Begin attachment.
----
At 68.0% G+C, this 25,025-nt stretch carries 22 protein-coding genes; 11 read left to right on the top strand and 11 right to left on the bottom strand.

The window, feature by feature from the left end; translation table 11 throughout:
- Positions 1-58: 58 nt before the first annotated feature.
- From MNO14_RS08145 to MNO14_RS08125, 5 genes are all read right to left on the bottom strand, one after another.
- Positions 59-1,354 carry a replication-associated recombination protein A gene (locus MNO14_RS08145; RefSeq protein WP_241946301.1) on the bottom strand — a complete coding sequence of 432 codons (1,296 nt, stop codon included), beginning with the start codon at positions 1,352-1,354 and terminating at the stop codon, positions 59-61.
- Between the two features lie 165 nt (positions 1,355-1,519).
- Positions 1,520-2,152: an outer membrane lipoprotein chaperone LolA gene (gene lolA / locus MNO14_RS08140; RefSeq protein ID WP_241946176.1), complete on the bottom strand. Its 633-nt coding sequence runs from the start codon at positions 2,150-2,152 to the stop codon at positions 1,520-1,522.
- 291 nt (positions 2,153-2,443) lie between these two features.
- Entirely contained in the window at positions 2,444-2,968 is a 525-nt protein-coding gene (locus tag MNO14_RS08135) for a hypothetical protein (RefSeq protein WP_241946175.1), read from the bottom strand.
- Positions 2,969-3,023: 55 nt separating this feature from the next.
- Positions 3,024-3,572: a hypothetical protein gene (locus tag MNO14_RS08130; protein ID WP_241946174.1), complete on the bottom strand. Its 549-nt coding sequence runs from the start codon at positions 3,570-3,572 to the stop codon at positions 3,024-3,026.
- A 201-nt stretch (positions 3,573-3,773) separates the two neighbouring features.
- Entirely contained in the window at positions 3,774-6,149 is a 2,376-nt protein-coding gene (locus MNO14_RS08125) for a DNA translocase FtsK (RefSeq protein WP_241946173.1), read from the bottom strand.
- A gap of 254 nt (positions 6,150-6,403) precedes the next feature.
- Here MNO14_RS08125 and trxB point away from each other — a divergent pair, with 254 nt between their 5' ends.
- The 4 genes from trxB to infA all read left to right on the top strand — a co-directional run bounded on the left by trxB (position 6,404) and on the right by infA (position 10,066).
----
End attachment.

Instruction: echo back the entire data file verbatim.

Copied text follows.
At 68.0% G+C, this 25,025-nt stretch carries 22 protein-coding genes; 11 read left to right on the top strand and 11 right to left on the bottom strand.

The window, feature by feature from the left end; translation table 11 throughout:
- Positions 1-58: 58 nt before the first annotated feature.
- From MNO14_RS08145 to MNO14_RS08125, 5 genes are all read right to left on the bottom strand, one after another.
- Positions 59-1,354 carry a replication-associated recombination protein A gene (locus MNO14_RS08145; RefSeq protein WP_241946301.1) on the bottom strand — a complete coding sequence of 432 codons (1,296 nt, stop codon included), beginning with the start codon at positions 1,352-1,354 and terminating at the stop codon, positions 59-61.
- Between the two features lie 165 nt (positions 1,355-1,519).
- Positions 1,520-2,152: an outer membrane lipoprotein chaperone LolA gene (gene lolA / locus MNO14_RS08140; RefSeq protein ID WP_241946176.1), complete on the bottom strand. Its 633-nt coding sequence runs from the start codon at positions 2,150-2,152 to the stop codon at positions 1,520-1,522.
- 291 nt (positions 2,153-2,443) lie between these two features.
- Entirely contained in the window at positions 2,444-2,968 is a 525-nt protein-coding gene (locus tag MNO14_RS08135) for a hypothetical protein (RefSeq protein WP_241946175.1), read from the bottom strand.
- Positions 2,969-3,023: 55 nt separating this feature from the next.
- Positions 3,024-3,572: a hypothetical protein gene (locus tag MNO14_RS08130; protein ID WP_241946174.1), complete on the bottom strand. Its 549-nt coding sequence runs from the start codon at positions 3,570-3,572 to the stop codon at positions 3,024-3,026.
- A 201-nt stretch (positions 3,573-3,773) separates the two neighbouring features.
- Entirely contained in the window at positions 3,774-6,149 is a 2,376-nt protein-coding gene (locus MNO14_RS08125) for a DNA translocase FtsK (RefSeq protein WP_241946173.1), read from the bottom strand.
- A gap of 254 nt (positions 6,150-6,403) precedes the next feature.
- Here MNO14_RS08125 and trxB point away from each other — a divergent pair, with 254 nt between their 5' ends.
- The 4 genes from trxB to infA all read left to right on the top strand — a co-directional run bounded on the left by trxB (position 6,404) and on the right by infA (position 10,066).